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TortoiseSVN is nice for the most part, but one thing that blows in a team development situation where more than one person is using a particular PC is the authentication. When I'm working on stuff, I like to save my credentials so that I don't need to keep entering it in for logging, branching, committing, etc.

The problem is that I always forget to clear my credentials when I walk away, because:

  1. I don't want to have to re-enter it again if no one else uses the computer and purposely forget.
  2. It's a PITA to do and requires 4 too many mouse clicks to do.

Ideally, I would just have a couple of nice batch files in SVN to deal with this sort of thing, including rebuilding the icon cache (which I have working okay). I looked at the command line documentation and it doesn't mention clearing the authentication cache.

Has anyone figured out how to do it? I think it'll encourage me to clear my credentials more often. It's not the end of the world since we can always change the author after the commit, but still...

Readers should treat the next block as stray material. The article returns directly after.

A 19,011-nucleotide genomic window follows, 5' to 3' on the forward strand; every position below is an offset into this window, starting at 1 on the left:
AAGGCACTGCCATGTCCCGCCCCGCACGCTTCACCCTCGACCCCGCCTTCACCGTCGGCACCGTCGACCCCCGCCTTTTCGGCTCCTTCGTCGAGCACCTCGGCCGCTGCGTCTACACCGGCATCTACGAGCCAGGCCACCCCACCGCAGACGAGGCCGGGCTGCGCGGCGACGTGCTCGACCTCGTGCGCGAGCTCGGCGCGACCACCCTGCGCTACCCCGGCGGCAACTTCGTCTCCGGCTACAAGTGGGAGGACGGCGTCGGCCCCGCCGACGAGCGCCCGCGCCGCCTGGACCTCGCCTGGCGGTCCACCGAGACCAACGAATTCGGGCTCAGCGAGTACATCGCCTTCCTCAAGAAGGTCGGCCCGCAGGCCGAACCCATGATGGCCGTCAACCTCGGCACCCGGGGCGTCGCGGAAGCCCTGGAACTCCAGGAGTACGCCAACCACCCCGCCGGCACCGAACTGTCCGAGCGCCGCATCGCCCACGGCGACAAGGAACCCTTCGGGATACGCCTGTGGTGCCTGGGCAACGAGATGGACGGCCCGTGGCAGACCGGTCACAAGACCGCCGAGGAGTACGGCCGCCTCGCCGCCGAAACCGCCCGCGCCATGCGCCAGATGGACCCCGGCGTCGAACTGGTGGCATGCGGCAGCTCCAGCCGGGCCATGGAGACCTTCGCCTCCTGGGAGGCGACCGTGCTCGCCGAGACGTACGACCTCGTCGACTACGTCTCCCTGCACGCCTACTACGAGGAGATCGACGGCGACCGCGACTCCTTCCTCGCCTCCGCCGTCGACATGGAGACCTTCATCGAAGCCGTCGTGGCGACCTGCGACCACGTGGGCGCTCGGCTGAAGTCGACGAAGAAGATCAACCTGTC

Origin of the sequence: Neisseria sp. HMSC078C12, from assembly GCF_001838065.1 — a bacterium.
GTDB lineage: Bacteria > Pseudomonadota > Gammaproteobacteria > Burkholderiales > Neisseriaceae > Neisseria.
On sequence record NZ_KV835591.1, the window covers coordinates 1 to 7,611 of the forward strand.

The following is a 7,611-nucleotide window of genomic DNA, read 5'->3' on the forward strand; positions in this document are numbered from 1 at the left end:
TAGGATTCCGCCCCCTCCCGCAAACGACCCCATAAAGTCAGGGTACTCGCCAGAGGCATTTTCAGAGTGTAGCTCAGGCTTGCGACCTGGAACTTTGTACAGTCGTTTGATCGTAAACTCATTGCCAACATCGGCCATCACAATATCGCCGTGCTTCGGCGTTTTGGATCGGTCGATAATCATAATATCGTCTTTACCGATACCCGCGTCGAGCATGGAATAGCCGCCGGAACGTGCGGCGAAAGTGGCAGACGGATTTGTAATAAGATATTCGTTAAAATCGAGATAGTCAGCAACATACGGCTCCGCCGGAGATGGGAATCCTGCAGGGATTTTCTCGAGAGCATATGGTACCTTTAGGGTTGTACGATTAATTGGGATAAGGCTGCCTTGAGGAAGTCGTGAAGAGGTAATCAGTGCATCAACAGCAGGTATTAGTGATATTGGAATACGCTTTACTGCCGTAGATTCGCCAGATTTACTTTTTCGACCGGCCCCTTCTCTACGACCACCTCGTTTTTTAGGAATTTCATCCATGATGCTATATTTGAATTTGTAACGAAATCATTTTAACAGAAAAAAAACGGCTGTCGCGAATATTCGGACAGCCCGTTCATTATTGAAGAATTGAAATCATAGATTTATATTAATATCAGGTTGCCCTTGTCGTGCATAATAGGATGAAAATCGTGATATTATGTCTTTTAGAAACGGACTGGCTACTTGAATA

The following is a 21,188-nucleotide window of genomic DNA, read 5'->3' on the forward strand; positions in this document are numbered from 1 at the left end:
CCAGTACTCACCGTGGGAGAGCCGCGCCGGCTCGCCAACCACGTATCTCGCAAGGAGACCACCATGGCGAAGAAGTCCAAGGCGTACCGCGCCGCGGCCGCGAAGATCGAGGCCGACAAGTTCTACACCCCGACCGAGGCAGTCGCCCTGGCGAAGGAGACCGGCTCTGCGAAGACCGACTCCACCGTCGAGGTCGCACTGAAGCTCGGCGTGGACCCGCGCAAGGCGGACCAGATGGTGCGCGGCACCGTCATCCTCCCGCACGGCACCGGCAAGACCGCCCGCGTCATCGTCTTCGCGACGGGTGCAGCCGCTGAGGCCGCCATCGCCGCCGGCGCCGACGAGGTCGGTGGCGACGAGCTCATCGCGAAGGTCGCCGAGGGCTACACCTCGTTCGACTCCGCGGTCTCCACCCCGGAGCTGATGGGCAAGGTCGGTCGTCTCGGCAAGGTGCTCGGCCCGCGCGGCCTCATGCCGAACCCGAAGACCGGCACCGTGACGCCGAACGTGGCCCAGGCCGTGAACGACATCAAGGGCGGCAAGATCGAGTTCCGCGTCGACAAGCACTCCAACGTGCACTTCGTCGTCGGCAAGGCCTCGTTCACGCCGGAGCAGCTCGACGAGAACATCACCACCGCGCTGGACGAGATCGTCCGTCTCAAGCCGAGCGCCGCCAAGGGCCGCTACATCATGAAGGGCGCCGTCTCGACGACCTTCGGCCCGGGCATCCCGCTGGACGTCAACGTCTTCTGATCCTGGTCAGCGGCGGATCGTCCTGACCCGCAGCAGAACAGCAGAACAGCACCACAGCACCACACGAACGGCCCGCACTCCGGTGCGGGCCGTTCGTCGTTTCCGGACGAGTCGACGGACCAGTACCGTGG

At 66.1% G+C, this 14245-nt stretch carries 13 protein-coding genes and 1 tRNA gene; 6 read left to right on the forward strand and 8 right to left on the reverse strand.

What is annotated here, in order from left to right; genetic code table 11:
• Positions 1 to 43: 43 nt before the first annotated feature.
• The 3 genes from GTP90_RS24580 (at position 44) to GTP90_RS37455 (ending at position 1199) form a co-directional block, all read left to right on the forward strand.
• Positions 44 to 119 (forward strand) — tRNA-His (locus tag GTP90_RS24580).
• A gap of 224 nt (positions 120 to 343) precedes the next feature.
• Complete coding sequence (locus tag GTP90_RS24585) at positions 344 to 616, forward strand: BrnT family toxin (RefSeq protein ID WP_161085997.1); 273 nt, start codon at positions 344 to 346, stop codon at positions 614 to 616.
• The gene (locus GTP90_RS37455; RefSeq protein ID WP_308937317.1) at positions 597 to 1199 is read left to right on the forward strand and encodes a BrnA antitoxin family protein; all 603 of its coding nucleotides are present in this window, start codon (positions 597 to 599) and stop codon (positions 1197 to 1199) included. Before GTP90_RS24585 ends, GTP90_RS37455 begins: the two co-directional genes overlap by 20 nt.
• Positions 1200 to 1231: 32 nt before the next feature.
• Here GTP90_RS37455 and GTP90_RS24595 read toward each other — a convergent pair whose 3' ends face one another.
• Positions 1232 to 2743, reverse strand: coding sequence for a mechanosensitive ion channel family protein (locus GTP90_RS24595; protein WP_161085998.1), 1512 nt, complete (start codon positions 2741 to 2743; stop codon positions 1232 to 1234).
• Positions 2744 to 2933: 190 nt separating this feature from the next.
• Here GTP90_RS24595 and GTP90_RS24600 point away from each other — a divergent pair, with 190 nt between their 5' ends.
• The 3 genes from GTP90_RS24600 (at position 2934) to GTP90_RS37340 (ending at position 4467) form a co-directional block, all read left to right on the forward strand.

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Shouldn't multiple PC users use different windows accounts? –  Alexey B. Apr 5 '10 at 12:31
    
On our own systems, we do that, but not on systems with shared hardware that we have to program. That's even less efficient than simply clearing the SVN auth cache. –  Dave Apr 5 '10 at 13:16

2 Answers 2

up vote 10 down vote accepted

You have to delete the files manually, like so (using .bat file) :

@echo off
rmdir /s /q "%APPDATA%\Subversion\auth"

See Authentication section of TortoiseSVN documentation.

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Beat me to it. But yes, the authentication is just stored in files, so deleting the files will clear it. –  Zac Thompson Apr 2 '10 at 18:38
    
ok, thanks! I couldn't tell who answered first (I wish SO reported the time down to the millisecond), but I gave you the answer because you posted your batch file contents. :) And it totally works! –  Dave Apr 2 '10 at 19:03

According to this, this seems to be because the authentication data is managed by the SVN library, not Tortoise:

No can do either. The auth data is stored in %APPDATA%\Subversion\auth, but the username/passwords are encrypted, and stored in files which have their name as an md5 hash of the URL and the info text the server sends. Since TSVN doesn't know the info text of the server, it can't create the md5 hash and therefore doesn't know which encrypted file contains which auth data.

there doesn't seem to be a way to instruct the svn client to delete the data - all solutions I can see actually delete the files in the auth directory.

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